Tributes are still pouring in for the Ghanaian-British celebrated and iconic fashion designer, Joe Casely-Hayford, who passed away on Thursday, January 3, at the age of 62.
According to the New York Times, the celebrated fashion designer died after a three-year battle with cancer.
Joe Casely-Hayford, who is described as one of the most talented black designers in the UK, was survived by his wife of 39 years – Maria Casely-Hayford – and two children: Charlie Casely-Hayford and Alice Casely-Hayford.
His death is a huge loss to the British and global fashion industry as he has been described as a pioneer black fashion designer in the UK, way-paver for bespoke, and the global streetwear fashion trend, as well as, the innovator of the new conservative dressing style that changed the formal ways suits were worn.
The iconic designer belonged to the Casely-Hayford family, one of the most influential families in Ghana, Africa and Britain. Born on May 24, 1956, in Kent, UK, Joe Casely-Hayford was named after his Pan Africanist grandfather, J.E. Casely-Hayford whose name is recorded in history as the author of the first book written in English by an African in 1911, an editor, politician and lawyer. His father was Victor Casely-Hayford.
Joe showed interest in fashion and designing at an early age and studied at the Tailor and Cutter Academy. He attended St. Martin’s School of Art right after and graduated in 1979.
After completing fashion school, Joe quickly started his fashion business and gained a name for himself and soon became the number one pick designer for the rockstars in the UK and U.S.A.
After meeting and marrying his wife in 1980, Joe Casely-Hayford and Marie established their unisex fashion house, KIT, in 1983, where he worked hard breaking fashion traditions and barriers and soon became known as a black British fashion designer to reckon with. His frost collection contained skirts, trousers, shirts, and jackets made from World War 2 tents.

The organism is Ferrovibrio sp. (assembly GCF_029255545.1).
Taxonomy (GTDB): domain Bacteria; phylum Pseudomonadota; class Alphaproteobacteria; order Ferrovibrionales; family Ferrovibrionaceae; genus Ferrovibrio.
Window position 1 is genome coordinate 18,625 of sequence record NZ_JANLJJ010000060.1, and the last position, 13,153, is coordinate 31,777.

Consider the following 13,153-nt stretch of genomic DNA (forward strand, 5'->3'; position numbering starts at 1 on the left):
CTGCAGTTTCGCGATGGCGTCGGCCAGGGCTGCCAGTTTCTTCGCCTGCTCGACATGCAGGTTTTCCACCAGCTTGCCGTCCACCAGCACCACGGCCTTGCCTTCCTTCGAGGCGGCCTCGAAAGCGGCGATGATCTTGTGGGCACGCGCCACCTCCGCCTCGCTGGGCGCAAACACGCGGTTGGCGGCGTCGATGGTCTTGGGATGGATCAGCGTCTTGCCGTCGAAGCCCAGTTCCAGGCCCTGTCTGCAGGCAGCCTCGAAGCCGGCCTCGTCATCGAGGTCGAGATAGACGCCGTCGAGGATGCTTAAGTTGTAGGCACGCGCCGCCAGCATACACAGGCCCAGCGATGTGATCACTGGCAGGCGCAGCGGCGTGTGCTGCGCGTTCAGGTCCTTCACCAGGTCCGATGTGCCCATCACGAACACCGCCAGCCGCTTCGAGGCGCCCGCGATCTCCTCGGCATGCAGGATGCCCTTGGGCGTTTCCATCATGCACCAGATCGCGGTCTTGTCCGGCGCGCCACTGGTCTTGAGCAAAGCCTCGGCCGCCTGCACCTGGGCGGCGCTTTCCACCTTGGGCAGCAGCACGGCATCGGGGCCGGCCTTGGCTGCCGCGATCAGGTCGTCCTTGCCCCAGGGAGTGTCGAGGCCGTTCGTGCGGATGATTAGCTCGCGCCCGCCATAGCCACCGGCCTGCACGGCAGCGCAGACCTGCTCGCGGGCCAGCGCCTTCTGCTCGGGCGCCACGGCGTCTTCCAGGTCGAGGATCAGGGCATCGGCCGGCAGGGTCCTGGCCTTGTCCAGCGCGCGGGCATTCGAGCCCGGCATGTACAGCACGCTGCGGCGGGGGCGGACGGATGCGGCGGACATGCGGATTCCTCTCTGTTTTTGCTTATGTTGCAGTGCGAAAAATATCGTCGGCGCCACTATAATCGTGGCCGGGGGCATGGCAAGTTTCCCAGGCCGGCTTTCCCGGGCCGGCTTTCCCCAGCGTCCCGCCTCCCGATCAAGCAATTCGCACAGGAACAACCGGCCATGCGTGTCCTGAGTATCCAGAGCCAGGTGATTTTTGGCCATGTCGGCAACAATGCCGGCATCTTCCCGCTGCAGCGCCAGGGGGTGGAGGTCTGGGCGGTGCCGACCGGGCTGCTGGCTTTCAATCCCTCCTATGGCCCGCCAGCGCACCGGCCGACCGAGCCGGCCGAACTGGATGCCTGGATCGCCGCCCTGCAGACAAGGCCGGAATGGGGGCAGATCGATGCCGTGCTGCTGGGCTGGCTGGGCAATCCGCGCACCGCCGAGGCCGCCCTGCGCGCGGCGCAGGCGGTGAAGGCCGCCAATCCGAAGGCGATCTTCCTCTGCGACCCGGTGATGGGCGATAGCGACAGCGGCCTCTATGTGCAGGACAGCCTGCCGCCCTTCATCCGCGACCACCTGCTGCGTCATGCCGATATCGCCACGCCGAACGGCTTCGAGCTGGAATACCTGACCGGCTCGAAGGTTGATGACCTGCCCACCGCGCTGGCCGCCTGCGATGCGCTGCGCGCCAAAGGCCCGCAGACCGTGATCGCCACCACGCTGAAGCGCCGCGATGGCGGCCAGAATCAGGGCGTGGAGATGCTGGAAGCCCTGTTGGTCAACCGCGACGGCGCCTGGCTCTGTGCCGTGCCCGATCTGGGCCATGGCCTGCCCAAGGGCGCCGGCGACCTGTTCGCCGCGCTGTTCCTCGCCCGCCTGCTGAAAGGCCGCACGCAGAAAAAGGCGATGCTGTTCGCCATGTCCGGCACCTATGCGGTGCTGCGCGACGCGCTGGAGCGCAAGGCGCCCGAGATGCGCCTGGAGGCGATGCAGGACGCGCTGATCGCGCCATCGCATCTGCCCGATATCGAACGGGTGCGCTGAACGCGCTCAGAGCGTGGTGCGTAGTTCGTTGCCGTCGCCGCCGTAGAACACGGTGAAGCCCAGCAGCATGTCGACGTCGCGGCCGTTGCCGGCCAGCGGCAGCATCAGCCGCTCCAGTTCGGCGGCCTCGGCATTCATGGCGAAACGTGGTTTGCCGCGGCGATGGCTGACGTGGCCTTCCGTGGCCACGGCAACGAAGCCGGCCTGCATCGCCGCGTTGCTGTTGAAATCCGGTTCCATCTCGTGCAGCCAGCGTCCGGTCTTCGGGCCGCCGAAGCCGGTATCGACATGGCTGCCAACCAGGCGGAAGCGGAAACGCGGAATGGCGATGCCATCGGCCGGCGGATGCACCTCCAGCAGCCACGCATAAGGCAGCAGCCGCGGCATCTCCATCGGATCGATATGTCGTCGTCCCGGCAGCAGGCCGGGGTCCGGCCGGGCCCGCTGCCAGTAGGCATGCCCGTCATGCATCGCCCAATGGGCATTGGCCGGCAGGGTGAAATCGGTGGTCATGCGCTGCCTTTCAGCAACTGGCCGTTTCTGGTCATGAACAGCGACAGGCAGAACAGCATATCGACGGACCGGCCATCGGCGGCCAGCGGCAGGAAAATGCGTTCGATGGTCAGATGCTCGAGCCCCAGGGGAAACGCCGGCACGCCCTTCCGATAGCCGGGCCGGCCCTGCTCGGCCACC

Casely-Hayford reached several heights with his fashion career and paved the way for several black fashion designers in the industry including Ozwald Boateng.
One of Casely-Hayford’s first successes was to dress several musicians, including the first man to cover Vogue Magazine in 1992. Joe went on to become the first designer in the UK to work with a topnotch commercial retail shop. In 1995, the P
By 2000, Casely-Hayford had established himself as a designer with a difference, being able to design for both men and women. In 2005, he became the first designer of colour to hold the position of creative director for Gieves & Hawkes, which was responsible for tailoring for the royals and several elites in the UK. Through this position, he was appointed Officer of the Order of the British Empire in 2007.
In 2009, the fashion icon teamed up with his son, Charlie Casely-Hayford, to start a luxury fashion line, Casely-Hayford, which has enjoyed tremendous success since its beginning. The father and son recently opened a new shop in Chiltern Street in London a month before his passing.
Casely-Hayford’s work in the fashion industry did not only influence huge names in the industry but also his children. While his son worked closely with him on their fashion line since 2009, his daughter, Alice Casely-Hayford, was appointed as the British Vogue Digital Editor.
Casely-Hayford will forever be remembered for his great contribution to streetwear fashion and the industry at large. With several awards and accolades to his name, the pioneering figure has lived up to the legacy of his family’s name.